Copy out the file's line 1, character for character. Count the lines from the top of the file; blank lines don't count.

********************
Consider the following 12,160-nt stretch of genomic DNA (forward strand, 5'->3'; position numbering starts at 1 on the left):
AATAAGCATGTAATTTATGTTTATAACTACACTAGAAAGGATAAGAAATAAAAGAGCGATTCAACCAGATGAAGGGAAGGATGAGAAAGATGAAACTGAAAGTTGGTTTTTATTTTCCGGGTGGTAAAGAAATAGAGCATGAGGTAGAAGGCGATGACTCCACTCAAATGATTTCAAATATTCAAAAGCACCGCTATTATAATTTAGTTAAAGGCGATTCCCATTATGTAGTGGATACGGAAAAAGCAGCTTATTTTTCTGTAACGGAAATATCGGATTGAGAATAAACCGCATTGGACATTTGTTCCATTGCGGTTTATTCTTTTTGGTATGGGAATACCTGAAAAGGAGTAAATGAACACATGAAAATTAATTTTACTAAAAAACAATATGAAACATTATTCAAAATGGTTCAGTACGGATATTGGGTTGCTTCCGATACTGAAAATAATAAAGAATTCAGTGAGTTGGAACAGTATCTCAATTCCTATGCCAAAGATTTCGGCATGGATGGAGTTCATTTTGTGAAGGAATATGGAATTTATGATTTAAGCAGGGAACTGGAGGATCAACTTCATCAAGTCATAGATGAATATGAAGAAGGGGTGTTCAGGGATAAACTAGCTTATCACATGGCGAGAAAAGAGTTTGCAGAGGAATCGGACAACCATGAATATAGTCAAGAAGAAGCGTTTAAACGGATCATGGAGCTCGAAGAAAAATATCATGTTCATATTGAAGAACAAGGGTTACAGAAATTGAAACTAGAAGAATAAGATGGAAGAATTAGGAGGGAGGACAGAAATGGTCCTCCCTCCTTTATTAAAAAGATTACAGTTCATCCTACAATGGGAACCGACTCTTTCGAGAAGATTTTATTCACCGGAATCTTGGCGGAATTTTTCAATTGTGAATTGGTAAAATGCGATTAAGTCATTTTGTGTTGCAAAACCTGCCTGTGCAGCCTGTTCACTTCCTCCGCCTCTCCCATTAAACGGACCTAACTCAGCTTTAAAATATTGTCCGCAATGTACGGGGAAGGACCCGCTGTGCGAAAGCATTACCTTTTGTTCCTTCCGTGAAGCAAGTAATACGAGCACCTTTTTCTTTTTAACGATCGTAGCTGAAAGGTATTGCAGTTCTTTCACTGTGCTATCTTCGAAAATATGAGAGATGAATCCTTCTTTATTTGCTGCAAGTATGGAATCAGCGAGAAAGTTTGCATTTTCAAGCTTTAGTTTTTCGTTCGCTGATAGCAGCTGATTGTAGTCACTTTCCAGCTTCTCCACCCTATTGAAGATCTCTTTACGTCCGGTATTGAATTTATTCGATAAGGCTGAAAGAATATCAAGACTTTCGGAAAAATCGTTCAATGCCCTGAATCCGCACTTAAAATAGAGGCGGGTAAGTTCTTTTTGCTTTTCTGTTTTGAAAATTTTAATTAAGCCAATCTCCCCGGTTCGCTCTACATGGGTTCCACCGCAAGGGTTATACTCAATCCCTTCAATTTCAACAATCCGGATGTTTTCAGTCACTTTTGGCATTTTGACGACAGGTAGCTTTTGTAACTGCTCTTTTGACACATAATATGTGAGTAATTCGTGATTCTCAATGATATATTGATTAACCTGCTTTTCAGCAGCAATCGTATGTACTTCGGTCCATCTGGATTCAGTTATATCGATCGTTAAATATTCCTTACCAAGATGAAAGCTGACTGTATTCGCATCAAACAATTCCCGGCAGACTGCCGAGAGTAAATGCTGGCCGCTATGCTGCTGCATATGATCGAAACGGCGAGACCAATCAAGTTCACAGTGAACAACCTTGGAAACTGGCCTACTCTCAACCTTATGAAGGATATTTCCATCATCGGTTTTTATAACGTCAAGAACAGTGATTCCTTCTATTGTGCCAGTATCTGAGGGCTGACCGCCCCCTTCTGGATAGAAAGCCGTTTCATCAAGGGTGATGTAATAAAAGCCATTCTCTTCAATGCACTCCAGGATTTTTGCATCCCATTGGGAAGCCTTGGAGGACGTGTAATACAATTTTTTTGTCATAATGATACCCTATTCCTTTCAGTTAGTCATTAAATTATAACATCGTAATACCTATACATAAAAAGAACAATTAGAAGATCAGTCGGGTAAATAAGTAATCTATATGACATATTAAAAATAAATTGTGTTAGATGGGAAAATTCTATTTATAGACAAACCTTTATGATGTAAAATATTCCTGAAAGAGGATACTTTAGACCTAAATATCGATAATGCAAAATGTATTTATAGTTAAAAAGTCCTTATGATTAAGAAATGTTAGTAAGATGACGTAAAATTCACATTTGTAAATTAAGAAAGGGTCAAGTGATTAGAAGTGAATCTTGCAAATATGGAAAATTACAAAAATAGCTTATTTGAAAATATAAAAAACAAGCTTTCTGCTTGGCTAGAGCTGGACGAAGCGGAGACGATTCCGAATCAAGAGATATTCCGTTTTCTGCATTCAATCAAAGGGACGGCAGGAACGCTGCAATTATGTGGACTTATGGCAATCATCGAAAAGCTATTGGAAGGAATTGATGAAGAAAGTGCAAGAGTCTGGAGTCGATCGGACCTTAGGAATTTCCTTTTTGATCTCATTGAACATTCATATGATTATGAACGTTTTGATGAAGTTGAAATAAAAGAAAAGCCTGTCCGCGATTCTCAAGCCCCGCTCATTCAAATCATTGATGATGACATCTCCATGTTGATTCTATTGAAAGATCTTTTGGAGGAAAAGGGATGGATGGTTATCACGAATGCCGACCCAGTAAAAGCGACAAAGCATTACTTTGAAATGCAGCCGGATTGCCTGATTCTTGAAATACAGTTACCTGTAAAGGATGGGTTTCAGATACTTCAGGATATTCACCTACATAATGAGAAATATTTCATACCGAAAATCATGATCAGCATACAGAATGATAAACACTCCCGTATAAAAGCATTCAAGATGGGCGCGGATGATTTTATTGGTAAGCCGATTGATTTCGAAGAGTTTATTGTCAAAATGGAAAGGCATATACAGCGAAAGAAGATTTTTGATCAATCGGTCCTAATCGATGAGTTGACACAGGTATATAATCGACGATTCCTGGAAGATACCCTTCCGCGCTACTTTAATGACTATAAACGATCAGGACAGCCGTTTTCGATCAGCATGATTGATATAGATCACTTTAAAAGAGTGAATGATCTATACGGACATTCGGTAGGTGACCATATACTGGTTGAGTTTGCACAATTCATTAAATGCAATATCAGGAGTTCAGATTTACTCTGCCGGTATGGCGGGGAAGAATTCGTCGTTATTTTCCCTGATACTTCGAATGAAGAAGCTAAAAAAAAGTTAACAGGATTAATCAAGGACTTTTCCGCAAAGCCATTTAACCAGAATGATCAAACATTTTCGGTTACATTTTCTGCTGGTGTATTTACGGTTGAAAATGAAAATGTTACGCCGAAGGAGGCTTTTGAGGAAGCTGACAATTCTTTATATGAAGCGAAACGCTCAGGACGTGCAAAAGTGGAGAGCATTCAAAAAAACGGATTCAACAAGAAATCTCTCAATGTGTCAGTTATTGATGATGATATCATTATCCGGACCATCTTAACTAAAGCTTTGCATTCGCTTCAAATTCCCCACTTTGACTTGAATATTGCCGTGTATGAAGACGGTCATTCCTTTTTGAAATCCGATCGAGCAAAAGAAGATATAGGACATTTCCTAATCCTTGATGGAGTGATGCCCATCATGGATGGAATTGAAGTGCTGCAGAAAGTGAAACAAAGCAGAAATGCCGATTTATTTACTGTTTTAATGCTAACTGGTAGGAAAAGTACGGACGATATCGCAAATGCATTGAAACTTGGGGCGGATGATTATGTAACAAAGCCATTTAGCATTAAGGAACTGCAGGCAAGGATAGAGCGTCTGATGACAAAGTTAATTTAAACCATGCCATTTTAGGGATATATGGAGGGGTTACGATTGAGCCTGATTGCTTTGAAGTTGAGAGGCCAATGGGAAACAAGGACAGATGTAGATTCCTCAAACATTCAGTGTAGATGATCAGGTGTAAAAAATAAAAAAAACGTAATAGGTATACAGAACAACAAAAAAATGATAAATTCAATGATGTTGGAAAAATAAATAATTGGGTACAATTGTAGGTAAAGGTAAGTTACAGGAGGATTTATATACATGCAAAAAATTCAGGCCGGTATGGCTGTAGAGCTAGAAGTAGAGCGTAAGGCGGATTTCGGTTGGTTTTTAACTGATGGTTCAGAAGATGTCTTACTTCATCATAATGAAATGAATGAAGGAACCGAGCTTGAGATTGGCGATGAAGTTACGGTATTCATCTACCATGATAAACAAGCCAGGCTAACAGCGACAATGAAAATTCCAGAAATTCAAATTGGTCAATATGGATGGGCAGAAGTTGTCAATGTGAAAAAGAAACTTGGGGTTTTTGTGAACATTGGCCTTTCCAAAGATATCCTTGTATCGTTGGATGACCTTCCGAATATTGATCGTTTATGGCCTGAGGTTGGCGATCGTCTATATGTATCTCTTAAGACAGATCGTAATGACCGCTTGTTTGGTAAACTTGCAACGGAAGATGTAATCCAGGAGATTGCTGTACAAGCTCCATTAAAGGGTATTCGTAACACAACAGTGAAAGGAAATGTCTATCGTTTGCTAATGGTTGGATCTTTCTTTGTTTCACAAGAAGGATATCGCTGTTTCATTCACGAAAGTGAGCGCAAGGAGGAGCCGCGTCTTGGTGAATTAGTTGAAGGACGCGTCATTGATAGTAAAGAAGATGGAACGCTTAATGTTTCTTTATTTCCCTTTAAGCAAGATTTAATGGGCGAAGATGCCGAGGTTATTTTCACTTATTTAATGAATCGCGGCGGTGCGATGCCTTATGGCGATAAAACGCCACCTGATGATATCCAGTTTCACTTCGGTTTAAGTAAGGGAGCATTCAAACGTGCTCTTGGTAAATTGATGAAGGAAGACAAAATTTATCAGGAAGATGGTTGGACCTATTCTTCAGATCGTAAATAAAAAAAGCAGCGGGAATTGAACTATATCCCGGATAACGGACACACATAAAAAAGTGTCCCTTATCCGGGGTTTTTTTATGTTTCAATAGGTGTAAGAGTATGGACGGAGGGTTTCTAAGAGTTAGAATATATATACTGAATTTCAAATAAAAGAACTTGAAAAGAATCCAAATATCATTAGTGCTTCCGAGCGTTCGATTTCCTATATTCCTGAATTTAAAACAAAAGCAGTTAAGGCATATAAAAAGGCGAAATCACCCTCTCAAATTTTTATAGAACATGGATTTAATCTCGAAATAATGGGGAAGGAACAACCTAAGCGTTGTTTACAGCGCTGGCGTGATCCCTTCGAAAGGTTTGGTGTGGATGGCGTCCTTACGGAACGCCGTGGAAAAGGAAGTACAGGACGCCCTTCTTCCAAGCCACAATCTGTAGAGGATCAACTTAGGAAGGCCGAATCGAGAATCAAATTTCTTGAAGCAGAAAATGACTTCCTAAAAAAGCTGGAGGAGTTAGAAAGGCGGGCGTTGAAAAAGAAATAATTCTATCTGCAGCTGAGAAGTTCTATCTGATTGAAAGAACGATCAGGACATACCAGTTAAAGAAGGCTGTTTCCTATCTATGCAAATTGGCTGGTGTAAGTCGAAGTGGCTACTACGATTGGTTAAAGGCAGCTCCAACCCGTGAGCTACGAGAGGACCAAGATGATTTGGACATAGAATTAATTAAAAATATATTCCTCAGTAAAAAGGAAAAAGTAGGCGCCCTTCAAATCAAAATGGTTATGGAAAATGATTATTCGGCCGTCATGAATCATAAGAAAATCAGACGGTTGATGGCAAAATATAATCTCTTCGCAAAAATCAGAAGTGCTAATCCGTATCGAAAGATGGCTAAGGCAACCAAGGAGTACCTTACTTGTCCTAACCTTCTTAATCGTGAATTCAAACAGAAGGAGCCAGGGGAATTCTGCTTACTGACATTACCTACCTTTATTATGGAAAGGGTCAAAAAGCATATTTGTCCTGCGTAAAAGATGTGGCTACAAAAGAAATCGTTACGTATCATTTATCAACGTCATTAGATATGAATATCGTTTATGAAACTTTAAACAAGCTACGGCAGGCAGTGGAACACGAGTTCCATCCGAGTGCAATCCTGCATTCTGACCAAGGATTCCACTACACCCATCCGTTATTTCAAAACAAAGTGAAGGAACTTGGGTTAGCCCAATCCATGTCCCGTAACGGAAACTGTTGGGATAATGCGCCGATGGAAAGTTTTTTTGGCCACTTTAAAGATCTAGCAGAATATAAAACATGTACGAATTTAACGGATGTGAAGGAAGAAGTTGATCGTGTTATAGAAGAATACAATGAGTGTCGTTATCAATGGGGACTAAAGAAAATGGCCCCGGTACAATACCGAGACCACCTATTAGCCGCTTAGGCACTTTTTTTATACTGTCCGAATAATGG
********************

Consider the following 12,160-nt stretch of genomic DNA (forward strand, 5'->3'; position numbering starts at 1 on the left):